This article describes the SWIFT customer security controls, what drives them and ways to implement them.
This year the financial community is required to build and continuously improve the security defenses. SWIFT introduced the Customer Security Controls Framework (CSCF), which is part of the broader Customer Security Program (CSP). CSP is there to help the community increase own cyber defenses by implementing SWIFT security requirements. By the end of this year (2018), all SWIFT members are obliged to attest their compliance to SWIFT on the status of the 16 mandatory controls and 11 advisory (optional) controls. Important to note, that as of 2019 the framework is expanding to the 19 mandatory and 10 advisory controls. The attestation information is consolidated in the SWIFT KYC (Know Your Customer) portal where, on request, the attestation information can be accessed by counterparties. Attestation to the mandatory controls is monitored by SWIFT and non-compliance can be reported to the regulator and possibly to counterparties.
Less than six months are left to implement the minimum security requirements, which are the sixteen (16) mandatory controls. After that all SWIFT users must maintain and improve the required cyber defenses in order to protect their own SWIFT payment infrastructure from cyber threats.
Cyber incidents in the SWIFT payment infrastructure can have a wide impact on an organization. This impact is not only limited to the treasury environment, but can also affect the financial statements, share prices, reputation, cash flow, and the business well-being. By putting the effective cyber security measures in place, your organization avoids penalties, protects its reputation, and reinforces the security of the global banking eco-system. This is the same eco-system, which is continuously being put through the test. There are examples today of successful cyber-attacks, where the financial assets are stolen and transported via the SWIFT network. The latest example (link) of a successful attack took place in August 2018, where an adversary transferred 139 million rupees (€1,6 million) to foreign bank account. This hack is not the only example. Incidents such as these happen regularly and the adversaries are becoming smarter and more sophisticated. To ignore such threats means running the risk of losing the crown jewels entrusted by the customers.
The most important goal of the SWIFT CSP is to mitigate the cyber threats targeting financial community. It is essential to give priority and allocate resources to implement measures mitigating such risks. SWIFT reserves the right to report the mandatory controls non-compliance to the central authority (central bank), which may impose penalties, and also to counterparties with whom messages are exchanged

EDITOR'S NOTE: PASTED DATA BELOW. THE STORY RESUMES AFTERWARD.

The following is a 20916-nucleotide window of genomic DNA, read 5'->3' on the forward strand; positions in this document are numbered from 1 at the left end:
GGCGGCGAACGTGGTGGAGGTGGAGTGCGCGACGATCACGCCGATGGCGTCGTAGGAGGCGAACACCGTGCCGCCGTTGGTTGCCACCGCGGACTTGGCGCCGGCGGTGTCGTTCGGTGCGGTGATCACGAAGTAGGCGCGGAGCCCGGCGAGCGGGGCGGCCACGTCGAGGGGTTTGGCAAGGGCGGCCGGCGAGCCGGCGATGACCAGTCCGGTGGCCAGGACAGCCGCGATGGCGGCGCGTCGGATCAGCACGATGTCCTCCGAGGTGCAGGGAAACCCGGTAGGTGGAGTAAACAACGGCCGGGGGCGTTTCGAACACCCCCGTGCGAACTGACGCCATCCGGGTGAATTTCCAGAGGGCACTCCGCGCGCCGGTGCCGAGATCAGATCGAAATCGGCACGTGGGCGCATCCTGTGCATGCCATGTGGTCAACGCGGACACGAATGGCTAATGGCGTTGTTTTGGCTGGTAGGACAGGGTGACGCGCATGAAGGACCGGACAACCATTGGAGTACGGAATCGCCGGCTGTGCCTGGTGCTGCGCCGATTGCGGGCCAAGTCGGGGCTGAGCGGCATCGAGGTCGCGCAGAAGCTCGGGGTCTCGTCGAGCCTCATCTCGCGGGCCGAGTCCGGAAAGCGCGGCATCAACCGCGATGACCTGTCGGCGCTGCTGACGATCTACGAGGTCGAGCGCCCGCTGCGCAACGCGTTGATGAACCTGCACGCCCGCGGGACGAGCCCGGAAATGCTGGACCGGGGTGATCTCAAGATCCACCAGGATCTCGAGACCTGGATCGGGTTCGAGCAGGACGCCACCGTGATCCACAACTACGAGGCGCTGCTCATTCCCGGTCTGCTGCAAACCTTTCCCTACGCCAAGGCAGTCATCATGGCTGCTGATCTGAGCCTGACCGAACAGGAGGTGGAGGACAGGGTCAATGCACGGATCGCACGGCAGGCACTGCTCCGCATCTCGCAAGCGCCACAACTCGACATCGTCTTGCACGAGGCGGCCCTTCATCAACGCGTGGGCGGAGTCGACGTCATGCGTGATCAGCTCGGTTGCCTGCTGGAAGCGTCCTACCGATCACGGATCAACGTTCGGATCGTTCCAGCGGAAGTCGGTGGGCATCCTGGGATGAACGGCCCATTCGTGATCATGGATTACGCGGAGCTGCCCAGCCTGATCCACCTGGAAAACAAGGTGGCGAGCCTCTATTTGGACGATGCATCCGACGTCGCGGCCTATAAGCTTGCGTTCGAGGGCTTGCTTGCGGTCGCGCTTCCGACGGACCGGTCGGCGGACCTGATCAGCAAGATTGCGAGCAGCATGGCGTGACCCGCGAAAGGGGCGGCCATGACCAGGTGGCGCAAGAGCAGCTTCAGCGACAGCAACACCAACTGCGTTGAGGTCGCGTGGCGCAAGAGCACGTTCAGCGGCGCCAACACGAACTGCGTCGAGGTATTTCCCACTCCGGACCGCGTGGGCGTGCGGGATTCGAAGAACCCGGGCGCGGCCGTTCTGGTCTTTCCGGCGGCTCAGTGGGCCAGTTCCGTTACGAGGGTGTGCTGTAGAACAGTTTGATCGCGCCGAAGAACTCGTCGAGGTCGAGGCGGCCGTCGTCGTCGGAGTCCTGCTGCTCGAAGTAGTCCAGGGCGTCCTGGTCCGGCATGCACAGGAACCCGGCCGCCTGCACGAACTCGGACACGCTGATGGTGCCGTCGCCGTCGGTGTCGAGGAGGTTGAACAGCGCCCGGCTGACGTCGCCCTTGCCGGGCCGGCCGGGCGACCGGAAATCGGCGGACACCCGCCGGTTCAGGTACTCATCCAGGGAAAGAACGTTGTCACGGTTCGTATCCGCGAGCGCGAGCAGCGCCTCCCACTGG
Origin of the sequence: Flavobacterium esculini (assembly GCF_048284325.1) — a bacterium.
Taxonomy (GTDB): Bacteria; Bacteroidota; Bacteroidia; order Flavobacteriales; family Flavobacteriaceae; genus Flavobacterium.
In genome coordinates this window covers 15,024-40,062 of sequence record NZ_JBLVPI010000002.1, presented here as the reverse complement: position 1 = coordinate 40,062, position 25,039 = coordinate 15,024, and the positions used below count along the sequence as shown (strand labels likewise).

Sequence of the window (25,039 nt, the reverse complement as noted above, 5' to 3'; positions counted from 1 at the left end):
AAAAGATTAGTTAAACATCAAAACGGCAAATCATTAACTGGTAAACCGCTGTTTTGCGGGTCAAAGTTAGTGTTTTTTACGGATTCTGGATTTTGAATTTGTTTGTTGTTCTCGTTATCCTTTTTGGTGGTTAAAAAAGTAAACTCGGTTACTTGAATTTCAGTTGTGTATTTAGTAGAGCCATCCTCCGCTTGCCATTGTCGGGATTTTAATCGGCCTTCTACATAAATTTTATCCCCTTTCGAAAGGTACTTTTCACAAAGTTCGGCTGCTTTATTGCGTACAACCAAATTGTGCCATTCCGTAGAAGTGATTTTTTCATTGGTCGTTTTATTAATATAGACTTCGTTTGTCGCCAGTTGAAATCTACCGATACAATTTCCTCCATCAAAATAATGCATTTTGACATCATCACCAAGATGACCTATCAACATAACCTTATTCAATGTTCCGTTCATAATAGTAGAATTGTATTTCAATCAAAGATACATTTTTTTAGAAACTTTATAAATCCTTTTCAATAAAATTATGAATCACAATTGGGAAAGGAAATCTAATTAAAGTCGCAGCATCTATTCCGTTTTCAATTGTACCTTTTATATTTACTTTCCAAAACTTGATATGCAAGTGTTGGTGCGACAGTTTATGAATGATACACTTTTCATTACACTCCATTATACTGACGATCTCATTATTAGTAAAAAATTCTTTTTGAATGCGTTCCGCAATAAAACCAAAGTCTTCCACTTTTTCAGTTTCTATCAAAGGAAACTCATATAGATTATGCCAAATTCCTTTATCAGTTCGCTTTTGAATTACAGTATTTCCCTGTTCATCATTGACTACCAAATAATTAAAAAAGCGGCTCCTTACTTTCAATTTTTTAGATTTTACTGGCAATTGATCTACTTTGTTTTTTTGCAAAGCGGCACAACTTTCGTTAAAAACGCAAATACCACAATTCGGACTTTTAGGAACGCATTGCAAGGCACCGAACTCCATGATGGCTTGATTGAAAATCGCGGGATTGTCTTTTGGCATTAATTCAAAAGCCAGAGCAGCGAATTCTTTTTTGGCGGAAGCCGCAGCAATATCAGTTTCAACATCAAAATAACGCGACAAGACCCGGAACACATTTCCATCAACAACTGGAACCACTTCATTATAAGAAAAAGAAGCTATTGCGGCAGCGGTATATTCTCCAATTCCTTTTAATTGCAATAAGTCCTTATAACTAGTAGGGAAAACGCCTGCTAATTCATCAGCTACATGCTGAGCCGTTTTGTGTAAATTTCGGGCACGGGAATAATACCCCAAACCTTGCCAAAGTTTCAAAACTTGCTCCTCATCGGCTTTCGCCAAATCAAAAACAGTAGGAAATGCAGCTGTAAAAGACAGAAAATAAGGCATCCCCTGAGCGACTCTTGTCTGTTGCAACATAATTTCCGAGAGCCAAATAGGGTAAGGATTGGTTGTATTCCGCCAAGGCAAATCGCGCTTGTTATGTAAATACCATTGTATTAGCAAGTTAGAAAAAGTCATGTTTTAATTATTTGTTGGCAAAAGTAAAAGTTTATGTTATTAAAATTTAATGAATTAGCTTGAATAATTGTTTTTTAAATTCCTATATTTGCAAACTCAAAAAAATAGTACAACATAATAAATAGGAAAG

There are three ways to comply with the SWIFT requirements: self-assessment, internal audit or external audit. The audit, whether internal or external, can either be of advisory nature or take the formal assurance approach. To fulfil the requirements, any of the three options are sufficient. However, the independence, depth and reliability of the attestation data is different for each type. Self-attestation may raise questions, from new and from existing counterparties, requesting more information that support the attestation status. The internal audit approach should support the attestation by sufficient evidence, however the results can still be questioned because internal audit belongs to the same attesting organization. The third option is external audit, which offers the most independent assessment of the controls. KPMG has the experience and capability with delivering all three types of assessments including the capability to issue the independent International Standard on Assurance Engagements (ISAE) assurance report.
KPMG has a focus team dedicated to helping the financial community meet SWIFT requirements. Based on experience there are a number of trends that are apparent. The first trend is that the majority of SWIFT responsible persons try to implement the controls on their own without having sufficient expertise in this area. The second trend is that organizations implement a stand-alone security framework that serves only one purpose - to meet SWIFT security requirements. The third trend relates to growing number of SWIFT-members requesting KYC security attestation from their counterparts. The KYC security attestation is becoming part of the business process, the financial institutions are being very cautious when exploring new opportunities and dealing with new and existing counterparties. To win their trust it is necessary to provide reliable evidence of being in control of the associated cyber risks.
KPMG sees the requirements laid out in the SWIFT Customer Security Controls Framework as being an addition to the existing security control framework. By sharing this vision, KPMG helps customer enrich and improve their current control frameworks to accommodate SWIFT requirements as well as other regulatory requirements. In other words, one framework to answer multiple regulatory and compliance requirements.